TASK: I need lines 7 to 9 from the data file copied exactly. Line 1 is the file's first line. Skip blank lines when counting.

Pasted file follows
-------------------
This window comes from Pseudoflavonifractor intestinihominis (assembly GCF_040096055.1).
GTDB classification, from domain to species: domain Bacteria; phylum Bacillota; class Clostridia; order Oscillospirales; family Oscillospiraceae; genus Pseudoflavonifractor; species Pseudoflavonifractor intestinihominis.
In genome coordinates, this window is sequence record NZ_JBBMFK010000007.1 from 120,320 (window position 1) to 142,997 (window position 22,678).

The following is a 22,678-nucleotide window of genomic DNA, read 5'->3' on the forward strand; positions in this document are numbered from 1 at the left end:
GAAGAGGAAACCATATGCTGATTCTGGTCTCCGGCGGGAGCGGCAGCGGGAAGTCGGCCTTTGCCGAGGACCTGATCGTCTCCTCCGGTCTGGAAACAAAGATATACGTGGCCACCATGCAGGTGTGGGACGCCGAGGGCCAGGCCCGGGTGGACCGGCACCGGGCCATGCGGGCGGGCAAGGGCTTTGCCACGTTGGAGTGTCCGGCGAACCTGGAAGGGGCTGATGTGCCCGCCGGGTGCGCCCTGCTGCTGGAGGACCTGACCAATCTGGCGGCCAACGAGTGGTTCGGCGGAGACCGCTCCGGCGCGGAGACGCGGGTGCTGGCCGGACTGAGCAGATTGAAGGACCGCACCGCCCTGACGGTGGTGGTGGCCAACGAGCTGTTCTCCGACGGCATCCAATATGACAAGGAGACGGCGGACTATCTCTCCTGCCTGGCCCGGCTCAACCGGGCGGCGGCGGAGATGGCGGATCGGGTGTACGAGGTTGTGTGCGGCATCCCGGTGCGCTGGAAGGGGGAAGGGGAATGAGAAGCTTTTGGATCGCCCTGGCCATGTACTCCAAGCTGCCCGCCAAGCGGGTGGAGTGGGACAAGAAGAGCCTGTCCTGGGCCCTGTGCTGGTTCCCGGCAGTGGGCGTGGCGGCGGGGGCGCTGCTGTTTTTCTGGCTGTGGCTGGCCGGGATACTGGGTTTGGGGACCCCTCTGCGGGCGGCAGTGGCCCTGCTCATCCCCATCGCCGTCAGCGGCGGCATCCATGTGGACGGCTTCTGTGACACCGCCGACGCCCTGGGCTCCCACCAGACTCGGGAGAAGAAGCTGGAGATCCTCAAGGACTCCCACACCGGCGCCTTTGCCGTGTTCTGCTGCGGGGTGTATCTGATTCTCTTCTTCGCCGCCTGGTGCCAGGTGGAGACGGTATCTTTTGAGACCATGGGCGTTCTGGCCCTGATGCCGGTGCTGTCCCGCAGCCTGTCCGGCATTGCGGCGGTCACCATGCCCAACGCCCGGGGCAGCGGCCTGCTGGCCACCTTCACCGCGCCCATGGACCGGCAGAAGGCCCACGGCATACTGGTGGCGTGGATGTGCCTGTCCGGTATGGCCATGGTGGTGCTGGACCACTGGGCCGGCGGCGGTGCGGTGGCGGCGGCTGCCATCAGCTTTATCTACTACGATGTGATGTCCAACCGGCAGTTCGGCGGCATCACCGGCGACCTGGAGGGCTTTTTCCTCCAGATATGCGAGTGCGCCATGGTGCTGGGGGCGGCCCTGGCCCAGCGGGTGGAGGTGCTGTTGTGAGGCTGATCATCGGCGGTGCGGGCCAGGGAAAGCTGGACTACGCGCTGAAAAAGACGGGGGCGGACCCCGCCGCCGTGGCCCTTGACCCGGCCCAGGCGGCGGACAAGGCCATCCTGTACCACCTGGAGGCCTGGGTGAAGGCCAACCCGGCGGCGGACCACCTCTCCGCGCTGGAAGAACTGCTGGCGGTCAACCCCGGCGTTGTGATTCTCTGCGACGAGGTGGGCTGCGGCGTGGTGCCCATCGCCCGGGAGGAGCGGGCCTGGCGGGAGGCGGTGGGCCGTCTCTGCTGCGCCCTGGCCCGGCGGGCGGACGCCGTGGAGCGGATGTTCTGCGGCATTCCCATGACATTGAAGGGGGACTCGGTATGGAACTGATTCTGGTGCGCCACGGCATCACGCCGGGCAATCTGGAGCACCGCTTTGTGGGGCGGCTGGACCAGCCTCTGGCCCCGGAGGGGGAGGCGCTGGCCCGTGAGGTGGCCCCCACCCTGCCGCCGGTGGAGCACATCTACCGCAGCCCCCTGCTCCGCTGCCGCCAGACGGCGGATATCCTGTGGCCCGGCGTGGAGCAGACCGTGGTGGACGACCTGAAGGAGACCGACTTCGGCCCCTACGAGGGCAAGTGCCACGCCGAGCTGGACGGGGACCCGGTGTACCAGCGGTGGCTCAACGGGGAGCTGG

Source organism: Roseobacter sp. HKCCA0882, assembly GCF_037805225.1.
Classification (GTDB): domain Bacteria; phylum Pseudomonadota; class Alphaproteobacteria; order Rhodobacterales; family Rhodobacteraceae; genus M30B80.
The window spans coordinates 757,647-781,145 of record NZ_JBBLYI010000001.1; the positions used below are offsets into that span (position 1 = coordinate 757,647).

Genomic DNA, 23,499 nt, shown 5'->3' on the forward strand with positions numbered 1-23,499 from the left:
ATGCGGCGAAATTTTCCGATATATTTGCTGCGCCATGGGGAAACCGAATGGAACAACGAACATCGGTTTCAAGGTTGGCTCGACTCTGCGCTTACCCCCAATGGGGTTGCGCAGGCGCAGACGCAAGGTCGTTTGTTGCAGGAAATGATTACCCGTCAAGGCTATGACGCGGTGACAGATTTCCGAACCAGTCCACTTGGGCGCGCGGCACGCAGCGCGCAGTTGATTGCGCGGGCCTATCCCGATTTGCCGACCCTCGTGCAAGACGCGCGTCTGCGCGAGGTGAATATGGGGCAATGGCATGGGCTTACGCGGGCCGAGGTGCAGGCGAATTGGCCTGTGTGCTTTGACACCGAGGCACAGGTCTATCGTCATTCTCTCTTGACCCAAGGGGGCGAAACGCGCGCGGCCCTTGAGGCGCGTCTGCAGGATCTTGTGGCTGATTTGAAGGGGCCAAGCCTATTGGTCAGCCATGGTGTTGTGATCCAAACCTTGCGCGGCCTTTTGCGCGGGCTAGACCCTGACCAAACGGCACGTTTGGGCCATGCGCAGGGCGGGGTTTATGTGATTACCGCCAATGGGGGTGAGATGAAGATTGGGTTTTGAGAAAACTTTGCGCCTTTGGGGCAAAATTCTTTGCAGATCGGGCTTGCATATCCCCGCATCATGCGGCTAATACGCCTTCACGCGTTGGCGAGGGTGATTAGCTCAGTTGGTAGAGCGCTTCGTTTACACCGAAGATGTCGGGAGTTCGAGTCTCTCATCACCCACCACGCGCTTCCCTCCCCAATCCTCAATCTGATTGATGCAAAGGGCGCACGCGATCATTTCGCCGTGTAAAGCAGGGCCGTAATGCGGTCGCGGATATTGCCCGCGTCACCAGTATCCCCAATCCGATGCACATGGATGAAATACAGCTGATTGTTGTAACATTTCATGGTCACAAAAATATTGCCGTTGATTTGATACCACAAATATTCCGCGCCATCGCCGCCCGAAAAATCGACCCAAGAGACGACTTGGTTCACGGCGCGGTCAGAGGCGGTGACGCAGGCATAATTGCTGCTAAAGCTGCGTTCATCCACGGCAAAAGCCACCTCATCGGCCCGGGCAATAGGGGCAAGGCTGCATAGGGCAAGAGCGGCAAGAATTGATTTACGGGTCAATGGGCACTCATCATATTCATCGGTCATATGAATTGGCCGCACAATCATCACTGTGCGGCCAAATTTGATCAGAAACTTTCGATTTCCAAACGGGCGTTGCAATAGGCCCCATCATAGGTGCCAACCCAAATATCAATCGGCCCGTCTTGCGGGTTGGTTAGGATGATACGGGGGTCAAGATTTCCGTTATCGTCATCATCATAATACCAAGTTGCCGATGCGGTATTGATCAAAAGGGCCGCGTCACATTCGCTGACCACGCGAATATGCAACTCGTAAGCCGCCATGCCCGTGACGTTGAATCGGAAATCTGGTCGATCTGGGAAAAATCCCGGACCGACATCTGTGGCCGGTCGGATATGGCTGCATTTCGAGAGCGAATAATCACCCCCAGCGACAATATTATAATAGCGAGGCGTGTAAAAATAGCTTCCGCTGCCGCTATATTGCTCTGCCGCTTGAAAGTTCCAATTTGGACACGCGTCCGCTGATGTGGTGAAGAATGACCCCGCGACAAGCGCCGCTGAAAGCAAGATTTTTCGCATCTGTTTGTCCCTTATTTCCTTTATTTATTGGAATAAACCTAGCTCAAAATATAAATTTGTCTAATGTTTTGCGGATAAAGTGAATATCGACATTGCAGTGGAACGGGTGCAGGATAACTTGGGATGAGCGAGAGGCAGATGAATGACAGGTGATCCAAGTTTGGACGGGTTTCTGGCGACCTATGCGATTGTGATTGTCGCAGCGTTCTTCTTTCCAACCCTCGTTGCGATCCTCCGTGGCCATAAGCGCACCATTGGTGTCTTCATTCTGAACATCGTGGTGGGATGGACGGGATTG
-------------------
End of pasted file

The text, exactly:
Classification (GTDB): domain Bacteria; phylum Pseudomonadota; class Alphaproteobacteria; order Rhodobacterales; family Rhodobacteraceae; genus M30B80.
The window spans coordinates 757,647-781,145 of record NZ_JBBLYI010000001.1; the positions used below are offsets into that span (position 1 = coordinate 757,647).

Genomic DNA, 23,499 nt, shown 5'->3' on the forward strand with positions numbered 1-23,499 from the left: